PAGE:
Comparative Analysis of Life Cycle Assessment Methodologies in the Built Environment
Life Cycle Assessment (LCA) is a technique that can be used to assess the potential environmental impacts of a product or system over its life cycle. It consists of four stages: Goal and Scope Definition, Life Cycle Inventory (LCI), Life Cycle Impact Assessment (LCIA) and Life Cycle Interpretation. LCA is an important tool in determining the overall environmental impact of a product/system, and can also be used to indicate which parts of the life cycle are contributing most.
LCI is a significant step in the LCA process, as it involves the collection of data, and how to combine the data from all parts of the Life Cycle into an overall emission, energy, or monetary value. There are currently three main methodologies used to calculate the LCI, being Process, Input-Output and Hybrid techniques. Process analysis involves the compilation of raw materials, energy and emissions data for each stage in the life cycle of the product/system. Truncation error can lead to high uncertainty in the results of the LCA for this method. In Input-Output analysis, the economy is broken down into N sectors, using national average data in these sectors to calculate the emissions and energy values for the Life Cycle being looked at. Since Input-Output tables combine data from products/industries into sectors, using this method may also lead to high uncertainty in the LCA results. Finally, the hybrid techniques include Process-based analysis, Input-Output-based analysis, Tiered analysis, and Integrated analysis. These techniques aim to combine Process and Input-Output data in a way to reduce their limitations, and improve the overall uncertainty of the LCA results.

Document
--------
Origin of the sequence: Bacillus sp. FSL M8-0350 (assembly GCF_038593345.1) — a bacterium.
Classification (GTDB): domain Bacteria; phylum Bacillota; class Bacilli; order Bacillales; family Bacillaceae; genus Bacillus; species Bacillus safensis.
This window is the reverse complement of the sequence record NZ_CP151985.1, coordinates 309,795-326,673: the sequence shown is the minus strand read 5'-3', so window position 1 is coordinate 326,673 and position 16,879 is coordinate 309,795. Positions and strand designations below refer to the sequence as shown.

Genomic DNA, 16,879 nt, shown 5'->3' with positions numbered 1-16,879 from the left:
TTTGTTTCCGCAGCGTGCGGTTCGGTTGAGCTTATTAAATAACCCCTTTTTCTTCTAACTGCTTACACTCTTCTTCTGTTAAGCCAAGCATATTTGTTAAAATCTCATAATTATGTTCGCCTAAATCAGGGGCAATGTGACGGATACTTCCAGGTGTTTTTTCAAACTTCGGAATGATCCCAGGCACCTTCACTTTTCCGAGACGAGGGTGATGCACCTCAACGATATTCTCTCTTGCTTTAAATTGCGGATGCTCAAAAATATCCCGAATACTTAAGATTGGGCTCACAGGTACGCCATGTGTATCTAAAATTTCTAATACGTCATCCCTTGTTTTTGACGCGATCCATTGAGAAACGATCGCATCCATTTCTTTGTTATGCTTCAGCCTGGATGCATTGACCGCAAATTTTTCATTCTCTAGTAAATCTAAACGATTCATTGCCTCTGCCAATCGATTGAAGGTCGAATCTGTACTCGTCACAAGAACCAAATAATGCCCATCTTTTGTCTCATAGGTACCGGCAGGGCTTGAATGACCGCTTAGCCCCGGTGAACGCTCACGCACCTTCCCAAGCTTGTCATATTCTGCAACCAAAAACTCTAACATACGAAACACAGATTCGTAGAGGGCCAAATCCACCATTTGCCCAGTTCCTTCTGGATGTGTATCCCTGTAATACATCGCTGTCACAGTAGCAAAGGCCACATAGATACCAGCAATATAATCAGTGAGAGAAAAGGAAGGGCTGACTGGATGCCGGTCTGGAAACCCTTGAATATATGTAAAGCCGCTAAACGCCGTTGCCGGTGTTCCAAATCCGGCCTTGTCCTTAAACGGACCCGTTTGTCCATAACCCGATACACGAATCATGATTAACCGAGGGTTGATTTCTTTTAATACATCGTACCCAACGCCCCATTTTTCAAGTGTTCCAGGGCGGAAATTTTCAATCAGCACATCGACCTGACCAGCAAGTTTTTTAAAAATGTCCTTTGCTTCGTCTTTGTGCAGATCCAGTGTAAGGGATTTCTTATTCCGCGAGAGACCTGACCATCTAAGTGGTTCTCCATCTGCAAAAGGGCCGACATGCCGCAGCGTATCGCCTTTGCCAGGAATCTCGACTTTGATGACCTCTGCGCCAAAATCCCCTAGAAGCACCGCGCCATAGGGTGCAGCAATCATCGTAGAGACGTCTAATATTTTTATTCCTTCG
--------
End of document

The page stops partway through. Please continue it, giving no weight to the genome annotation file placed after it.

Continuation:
LCA of buildings and constructions is important as the built environment has a large environmental impact, contributing approximately 40-50% of GHG emissions and consuming 30-40% of the world’s primary energy supply. It is thus necessary to examine the environmental impact over the entire life cycle of buildings and constructions in order to take measures to reduce this impact. There have been many LCA studies done in the field, however due to the variation in use of the LCI methods across studies, it is difficult, if not impossible, to make comparisons between them. This research thus intends to address the question of which methodology can be considered state-of-the-art in the built environment and be applied as a standard method for all LCAs conducted in the industry?
The main objectives of this research are thus:
- To assess existing LCI methodologies by identifying their strengths and weaknesses
- To carry out an LCA case-study in the built environment, using each LCI methodology for the same case-study. The results of each LCA can then be compared by assessing the data quality and availability, uncertainty and sensitivity, compliance with the International Standard (ISO 14044), limitations, assumptions, system boundary completeness, and ease of application (in terms of cost and time) of each methodology for the same case-study.
- To determine a suitable LCI methodology that can be applied as a uniform method to the built environment
DIT - School of Civil & Building Services Engineering
Dr Aidan Duffy
University of Bath - Prof Geoff Hammond